www.TheLogician.net © Avi Sion - all rights reserved
© Avi Sion
All rights reserved
© Avi Sion, 2003. All rights reserved.
Appendix 2: Feelings of Emptiness
There is another sense of the term “emptiness” to consider, one not
unrelated to the senses previously discussed. We all have some experience of emotional
One of the most interesting and impressive contributions to psychology by
Buddhism, in my view, is its emphasis on the vague enervations we
commonly feel, such as discomfort, restlessness or doubt, as important motives
of human action. Something seems to be wanting, missing, urging us to do
something about it.
negative emotions, which I label feelings of emptiness, are a cause or
expression of samsaric states of mind.
This pejorative sense of “emptiness” is not to be confused with the contrary
“emptiness” identified with nirvana.
However, they may be related, in that
the emotions in question may be essentially a sort of vertigo upon glimpsing
However, they may be related, in that the emotions in question may be essentially a sort of vertigo upon glimpsing the void.
Most people often feel this “hole” inside themselves, an unpleasant
inner vacuity or hunger, and pass much of their time desperately trying to shake it off,
frantically looking for palliatives. At worst, they may feel like “a
non-entity”, devoid of personal identity. Different people (or a person at
different times) may respond to this lack of identity, or moments of boredom,
impatience, dissatisfaction or uncertainty, in different ways. (Other factors
come into play, which determine just which way.)
As this partial and disorderly catalogue shows, everything we consider stupidity or sin, all the ills of our psyche and society, or most or many, could be attributed to this vague, often “subconsciously” experienced, negative emotion of emptiness and our urge to “cure” it however we can. We stir up desires, antipathies or anxieties, compulsions, obsessions or depression, in a bid to comprehend and smother this suffering of felt emptiness. We furnish our time with thoughts like: “I think I am falling in love” or “this guy really bugs me” or “what am I going to do about this or that?” or “I have to do (or not to do) so and so”. It is all indeed “much ado about nothing”.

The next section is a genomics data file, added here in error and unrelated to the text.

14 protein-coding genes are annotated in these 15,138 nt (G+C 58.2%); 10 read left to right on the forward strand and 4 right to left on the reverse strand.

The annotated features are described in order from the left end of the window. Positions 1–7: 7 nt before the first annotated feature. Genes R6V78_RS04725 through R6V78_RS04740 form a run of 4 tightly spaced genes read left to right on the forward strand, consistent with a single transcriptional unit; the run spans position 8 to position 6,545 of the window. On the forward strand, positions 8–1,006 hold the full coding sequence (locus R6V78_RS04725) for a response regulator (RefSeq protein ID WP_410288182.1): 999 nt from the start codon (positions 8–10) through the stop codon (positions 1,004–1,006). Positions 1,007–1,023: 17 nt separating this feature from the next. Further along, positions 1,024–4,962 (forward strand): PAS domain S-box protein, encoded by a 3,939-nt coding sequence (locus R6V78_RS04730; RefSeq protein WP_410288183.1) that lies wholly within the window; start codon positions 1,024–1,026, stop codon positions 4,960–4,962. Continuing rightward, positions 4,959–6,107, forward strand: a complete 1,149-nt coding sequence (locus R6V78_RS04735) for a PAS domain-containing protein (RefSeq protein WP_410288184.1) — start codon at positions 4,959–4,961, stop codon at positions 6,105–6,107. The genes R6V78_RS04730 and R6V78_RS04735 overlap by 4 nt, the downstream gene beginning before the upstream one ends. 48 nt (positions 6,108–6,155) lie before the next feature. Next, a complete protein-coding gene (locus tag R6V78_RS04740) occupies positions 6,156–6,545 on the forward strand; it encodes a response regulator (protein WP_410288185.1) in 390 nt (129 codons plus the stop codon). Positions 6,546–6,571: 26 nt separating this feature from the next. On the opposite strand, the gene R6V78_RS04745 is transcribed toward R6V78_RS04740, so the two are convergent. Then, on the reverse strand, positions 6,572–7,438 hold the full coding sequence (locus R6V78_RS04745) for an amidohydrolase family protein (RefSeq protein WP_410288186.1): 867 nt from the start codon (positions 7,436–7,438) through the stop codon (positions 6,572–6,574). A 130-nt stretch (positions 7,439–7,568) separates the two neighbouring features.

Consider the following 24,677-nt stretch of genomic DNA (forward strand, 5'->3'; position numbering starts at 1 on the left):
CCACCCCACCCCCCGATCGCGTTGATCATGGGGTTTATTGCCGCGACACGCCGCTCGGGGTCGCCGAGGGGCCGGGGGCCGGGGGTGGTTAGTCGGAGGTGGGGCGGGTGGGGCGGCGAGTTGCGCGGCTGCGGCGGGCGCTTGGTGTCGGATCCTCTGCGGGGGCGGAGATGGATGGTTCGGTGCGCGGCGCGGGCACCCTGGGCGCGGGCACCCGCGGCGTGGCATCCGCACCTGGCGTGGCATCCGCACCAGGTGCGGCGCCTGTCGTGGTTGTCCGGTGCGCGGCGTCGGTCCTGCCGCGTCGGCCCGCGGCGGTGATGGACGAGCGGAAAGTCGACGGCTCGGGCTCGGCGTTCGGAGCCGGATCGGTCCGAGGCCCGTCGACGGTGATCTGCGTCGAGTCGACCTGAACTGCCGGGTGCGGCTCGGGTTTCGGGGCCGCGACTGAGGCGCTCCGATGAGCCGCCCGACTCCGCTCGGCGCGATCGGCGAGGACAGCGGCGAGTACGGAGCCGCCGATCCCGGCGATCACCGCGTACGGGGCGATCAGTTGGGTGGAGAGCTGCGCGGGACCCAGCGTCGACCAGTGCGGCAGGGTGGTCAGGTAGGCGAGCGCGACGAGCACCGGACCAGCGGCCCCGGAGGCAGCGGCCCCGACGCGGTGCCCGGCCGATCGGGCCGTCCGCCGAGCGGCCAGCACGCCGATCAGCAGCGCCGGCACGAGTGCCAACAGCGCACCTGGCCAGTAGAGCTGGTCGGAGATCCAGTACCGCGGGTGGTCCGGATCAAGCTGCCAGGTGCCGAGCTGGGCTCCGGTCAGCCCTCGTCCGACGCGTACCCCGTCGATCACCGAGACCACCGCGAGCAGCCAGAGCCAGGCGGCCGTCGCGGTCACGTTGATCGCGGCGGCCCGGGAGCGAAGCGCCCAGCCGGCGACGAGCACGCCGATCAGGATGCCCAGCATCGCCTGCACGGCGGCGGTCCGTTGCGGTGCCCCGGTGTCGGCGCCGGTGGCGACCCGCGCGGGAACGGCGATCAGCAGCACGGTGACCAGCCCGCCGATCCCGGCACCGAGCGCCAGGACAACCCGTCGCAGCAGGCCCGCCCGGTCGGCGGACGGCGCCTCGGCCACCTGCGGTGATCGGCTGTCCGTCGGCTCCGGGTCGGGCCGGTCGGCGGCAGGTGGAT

If we generalize from many such momentary feelings, we may come to the
conclusion that “life has no meaning”. That, to quote William Shakespeare:
Life's but a walking shadow, a poor player
Of course, we can and often do also react more positively, and give our
life more constructive meaning. I believe this becomes possible once we are
able to recognize this internal vacuum when we feel it, and make sure we do
not react to it in any of the negative ways we unconsciously tend to react. Once
we understand that this feeling of emptiness cannot be overcome by such foolish
means, we can begin to look for ways to enjoy life, through personal growth,
healthy activities, helping others, learning, creativity, productiveness, and so
Regular meditation is a good remedy. Sitting quietly for long periods
daily makes it easier to become and remain aware of emotional emptiness when it
appears. Putting such recurring bad feelings into perspective gradually frees us
from them. They just seem fleeting, weak and irrelevant. Life then becomes a
celebration of time: we profit from the little time we have in it to make
something nice out of it.
 These emotions are classified as forms of “suffering” (dukkha) and “delusion” (moha). According to Buddhist commentators, instead of floating with natural confidence on the “original ground” of consciousness as it appears, a sort panic occurs giving rise to efforts to establish more concrete foundations. To achieve this end, we resort to sensory, sensual, sentimental or even sensational pursuits.